These Investors Want To Buy Texas World Speedway Before It Becomes A Subdivision

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We must have really good timing here at Jalopnik. In the weeks after we held a large discussion with you all about America’s ghost tracks, it looks as if a group of investors wants to prevent Texas World Speedway from going that route—or eventually becoming a housing subdivision.

But, the interested party said in a Facebook post that it may be midway through spring before we know too much else about the track’s future on the outskirts of a growing college town.


In the original trajectory for the housing development at TWS, developers slated the track to close in June for teardown to begin soon after. Club Track Holdings, LLC planned to construct a new racetrack by the name of Bluebonnet Racing Circuit about an hour away, so that club racers and track visitors would have a new facility to attend once the development began on TWS.


Company CEO Charles Von Schmidt and others interested in building the new track wanted to include features that mirror TWS’ layout and road course, as TWS manager Joey Todd said at an SCCA event earlier this year. But discussion of the new circuit is now on hold, as the investor group has big ideas for the old speedway in College Station, Texas.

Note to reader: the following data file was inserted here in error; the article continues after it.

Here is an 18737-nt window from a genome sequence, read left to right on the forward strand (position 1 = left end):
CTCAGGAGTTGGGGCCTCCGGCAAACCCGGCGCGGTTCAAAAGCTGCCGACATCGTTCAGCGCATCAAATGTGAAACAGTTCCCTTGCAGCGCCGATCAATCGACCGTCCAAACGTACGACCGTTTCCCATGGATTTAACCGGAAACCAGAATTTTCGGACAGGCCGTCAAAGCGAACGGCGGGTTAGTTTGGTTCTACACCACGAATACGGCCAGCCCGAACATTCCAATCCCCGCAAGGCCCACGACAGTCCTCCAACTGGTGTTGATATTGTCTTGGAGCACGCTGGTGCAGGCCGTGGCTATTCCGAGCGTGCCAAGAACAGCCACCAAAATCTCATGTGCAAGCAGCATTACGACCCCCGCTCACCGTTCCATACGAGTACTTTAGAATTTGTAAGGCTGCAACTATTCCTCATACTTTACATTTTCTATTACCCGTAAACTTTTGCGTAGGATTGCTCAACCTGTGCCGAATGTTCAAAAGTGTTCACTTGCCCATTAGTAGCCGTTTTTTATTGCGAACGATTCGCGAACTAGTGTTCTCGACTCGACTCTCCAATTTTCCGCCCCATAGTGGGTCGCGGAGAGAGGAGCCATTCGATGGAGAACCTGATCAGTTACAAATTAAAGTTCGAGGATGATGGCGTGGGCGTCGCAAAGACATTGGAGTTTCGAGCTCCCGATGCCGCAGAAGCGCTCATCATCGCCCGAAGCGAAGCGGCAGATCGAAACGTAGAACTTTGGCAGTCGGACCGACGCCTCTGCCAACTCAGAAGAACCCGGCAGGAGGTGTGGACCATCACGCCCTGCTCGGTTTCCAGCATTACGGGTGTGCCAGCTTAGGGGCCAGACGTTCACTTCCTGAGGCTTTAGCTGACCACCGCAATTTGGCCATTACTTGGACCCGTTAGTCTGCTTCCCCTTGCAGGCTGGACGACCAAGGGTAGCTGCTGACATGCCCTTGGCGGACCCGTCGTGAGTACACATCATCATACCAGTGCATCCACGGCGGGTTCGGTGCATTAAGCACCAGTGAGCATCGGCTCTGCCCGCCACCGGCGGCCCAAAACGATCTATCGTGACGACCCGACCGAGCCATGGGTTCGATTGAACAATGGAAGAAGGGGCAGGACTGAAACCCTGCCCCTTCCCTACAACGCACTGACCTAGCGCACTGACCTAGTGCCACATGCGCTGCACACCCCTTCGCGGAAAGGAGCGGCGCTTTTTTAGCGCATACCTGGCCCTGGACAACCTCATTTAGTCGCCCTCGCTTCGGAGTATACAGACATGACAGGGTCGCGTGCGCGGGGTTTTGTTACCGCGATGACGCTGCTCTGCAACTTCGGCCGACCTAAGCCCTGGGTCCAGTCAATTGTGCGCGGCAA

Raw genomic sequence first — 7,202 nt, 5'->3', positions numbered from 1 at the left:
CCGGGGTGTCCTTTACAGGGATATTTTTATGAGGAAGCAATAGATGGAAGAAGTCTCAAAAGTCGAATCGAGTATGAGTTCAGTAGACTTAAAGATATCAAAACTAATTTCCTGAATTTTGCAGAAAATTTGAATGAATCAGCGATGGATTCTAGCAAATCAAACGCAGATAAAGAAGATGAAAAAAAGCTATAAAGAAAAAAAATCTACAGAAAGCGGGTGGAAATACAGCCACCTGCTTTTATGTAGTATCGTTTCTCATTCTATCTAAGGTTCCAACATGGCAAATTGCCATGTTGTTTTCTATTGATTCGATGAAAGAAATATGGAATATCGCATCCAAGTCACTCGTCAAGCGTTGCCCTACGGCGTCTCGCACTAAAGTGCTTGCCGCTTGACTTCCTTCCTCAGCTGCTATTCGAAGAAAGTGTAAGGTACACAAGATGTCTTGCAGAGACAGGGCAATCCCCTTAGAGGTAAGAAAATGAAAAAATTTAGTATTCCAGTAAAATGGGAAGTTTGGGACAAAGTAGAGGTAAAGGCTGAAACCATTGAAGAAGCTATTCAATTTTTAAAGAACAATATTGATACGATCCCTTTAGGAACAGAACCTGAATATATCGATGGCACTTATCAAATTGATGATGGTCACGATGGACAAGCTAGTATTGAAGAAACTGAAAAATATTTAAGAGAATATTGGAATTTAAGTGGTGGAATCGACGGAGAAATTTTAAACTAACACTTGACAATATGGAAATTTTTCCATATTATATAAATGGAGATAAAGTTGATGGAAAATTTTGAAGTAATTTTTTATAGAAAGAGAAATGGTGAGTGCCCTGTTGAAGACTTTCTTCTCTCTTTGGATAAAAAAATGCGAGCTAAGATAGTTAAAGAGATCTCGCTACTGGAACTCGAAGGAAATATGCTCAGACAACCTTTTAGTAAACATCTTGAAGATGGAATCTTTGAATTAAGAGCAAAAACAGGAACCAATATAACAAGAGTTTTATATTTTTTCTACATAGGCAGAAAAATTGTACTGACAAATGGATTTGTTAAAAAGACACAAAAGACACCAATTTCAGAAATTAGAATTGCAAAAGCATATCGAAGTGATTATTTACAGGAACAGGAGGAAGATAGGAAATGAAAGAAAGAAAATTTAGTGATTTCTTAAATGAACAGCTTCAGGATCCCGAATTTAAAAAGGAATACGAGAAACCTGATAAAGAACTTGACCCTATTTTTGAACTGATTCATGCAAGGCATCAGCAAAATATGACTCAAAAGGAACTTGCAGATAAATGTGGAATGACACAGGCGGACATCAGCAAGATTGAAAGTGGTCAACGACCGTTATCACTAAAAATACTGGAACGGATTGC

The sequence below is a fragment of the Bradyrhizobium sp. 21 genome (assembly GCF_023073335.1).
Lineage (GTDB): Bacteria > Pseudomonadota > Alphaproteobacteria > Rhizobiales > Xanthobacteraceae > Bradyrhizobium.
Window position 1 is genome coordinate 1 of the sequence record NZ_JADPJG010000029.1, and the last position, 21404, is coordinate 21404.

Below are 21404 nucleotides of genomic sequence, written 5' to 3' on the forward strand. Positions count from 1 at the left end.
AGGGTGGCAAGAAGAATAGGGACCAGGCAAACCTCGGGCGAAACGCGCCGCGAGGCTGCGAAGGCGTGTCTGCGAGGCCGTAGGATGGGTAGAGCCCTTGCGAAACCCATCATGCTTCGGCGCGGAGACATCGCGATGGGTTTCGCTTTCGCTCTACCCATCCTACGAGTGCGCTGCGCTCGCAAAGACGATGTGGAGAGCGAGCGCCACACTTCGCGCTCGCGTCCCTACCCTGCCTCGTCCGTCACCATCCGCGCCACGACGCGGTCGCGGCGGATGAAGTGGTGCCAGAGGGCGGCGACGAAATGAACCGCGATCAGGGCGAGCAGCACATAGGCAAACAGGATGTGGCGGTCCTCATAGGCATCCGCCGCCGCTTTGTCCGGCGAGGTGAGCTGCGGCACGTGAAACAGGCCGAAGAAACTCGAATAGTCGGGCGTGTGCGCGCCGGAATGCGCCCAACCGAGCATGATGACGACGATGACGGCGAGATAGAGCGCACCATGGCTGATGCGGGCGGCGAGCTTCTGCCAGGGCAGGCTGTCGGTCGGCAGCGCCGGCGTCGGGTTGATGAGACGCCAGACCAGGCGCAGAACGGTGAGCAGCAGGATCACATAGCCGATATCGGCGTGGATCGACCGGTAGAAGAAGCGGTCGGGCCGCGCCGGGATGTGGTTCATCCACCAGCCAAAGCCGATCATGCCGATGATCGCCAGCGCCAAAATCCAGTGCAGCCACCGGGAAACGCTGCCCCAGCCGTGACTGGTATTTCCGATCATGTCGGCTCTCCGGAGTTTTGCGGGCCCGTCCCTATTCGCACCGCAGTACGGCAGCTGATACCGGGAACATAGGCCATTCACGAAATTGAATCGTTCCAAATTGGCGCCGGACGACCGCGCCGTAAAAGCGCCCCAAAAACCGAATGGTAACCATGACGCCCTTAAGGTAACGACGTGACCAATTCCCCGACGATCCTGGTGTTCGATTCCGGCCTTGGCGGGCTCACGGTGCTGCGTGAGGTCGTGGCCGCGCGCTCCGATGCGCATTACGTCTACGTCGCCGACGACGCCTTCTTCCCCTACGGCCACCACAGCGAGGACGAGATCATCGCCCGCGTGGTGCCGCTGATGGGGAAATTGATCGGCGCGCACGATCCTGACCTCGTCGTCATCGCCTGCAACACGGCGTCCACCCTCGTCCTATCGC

Per the Bluebonnet Racing Circuit Facebook post:

Details of the negotiations remain confidential. However, if successful, they will result in a complete rebuild of the famed road course, paddock, and additional support facilities. There would be multiple commercial opportunities for related industries, an on site hotel, kart track and numerous garage condos including the previously reserved Pit Row suites.

Additionally we would be offering home and residential condo sites overlooking both the track and College Station.

There would also be an offering of external commercial sites to interested companies.


The track would need quite a lot of attention from a aesthetic standpoint in addition to the repave and new features eyed for the infield—the grandstands are weathered, the tunnels overgrown, the paint on checkered start-finish line and victory lane a faint shadow of what it once was. If oval racing is one day a goal (which is not stated in the Facebook post, but for the sake of reference), the 22-degree banking on the track is deteriorated and not safe to race on.

While the post claims that negotiations remain confidential at the moment, estimates on the worth of the original development plans hovered just over $500 million over the summer, according to both Todd and local newspaper The Eagle. In March, estimates were at $55 million.


Though property worth for the new development is high, it seems as if the new track goals may be just as ambitious. But, it looks like it’ll be a few months before we know whether the negotiators agree.

Photo credit: Alanis King/Jalopnik

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